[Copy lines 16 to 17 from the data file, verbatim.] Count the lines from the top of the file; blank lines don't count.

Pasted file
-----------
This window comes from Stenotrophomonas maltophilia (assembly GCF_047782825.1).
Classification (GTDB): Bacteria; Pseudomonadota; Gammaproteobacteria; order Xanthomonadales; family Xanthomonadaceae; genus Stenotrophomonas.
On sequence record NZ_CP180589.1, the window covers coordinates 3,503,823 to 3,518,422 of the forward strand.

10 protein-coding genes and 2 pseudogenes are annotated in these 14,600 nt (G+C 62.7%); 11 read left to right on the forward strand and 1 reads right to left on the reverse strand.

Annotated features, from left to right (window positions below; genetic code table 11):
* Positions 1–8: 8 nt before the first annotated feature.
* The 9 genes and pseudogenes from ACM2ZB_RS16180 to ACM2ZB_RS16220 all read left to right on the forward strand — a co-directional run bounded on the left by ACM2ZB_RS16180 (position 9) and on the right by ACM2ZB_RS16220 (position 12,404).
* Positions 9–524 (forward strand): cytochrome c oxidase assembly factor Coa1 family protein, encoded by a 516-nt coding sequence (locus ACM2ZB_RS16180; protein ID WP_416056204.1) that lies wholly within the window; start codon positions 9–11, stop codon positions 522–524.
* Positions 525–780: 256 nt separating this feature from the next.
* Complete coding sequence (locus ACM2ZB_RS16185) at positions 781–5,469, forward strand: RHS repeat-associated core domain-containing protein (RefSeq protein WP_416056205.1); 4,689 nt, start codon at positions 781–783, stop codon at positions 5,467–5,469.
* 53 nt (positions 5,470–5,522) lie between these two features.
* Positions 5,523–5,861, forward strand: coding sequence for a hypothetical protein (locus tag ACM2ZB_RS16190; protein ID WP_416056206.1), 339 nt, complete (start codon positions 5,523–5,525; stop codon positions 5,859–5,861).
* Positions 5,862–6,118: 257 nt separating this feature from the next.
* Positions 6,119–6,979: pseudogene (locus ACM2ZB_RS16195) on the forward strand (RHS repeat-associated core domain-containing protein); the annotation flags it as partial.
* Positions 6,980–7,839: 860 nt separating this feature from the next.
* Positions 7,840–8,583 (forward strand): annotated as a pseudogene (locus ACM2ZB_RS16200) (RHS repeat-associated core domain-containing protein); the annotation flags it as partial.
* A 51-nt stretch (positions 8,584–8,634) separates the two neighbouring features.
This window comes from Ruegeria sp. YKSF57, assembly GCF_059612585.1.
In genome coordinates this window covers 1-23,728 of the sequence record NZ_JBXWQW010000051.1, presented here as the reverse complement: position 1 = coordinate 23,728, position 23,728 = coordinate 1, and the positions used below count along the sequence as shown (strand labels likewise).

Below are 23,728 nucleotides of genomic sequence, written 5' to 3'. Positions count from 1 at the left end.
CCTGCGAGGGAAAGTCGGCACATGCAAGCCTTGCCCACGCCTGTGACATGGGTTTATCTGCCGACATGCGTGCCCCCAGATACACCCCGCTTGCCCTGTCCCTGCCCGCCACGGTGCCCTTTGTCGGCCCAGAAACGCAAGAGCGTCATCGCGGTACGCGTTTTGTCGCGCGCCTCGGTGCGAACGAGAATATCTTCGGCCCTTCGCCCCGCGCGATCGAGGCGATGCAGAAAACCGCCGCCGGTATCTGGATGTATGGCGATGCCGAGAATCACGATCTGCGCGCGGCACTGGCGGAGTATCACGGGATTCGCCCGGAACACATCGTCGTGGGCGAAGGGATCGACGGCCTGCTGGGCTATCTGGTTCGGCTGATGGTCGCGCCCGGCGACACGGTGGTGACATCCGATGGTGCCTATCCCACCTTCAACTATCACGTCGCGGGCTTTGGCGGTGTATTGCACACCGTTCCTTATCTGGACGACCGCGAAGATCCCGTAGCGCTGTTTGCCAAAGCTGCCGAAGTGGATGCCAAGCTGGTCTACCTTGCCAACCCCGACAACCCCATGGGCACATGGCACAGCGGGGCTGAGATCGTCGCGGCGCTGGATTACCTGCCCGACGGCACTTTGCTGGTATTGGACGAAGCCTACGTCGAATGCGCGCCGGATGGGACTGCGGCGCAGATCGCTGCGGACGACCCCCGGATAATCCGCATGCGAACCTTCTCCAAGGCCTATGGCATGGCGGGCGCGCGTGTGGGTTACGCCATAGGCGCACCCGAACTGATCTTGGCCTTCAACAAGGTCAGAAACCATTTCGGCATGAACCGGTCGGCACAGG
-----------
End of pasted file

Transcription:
* Positions 7,840–8,583 (forward strand): annotated as a pseudogene (locus ACM2ZB_RS16200) (RHS repeat-associated core domain-containing protein); the annotation flags it as partial.
* A 51-nt stretch (positions 8,584–8,634) separates the two neighbouring features.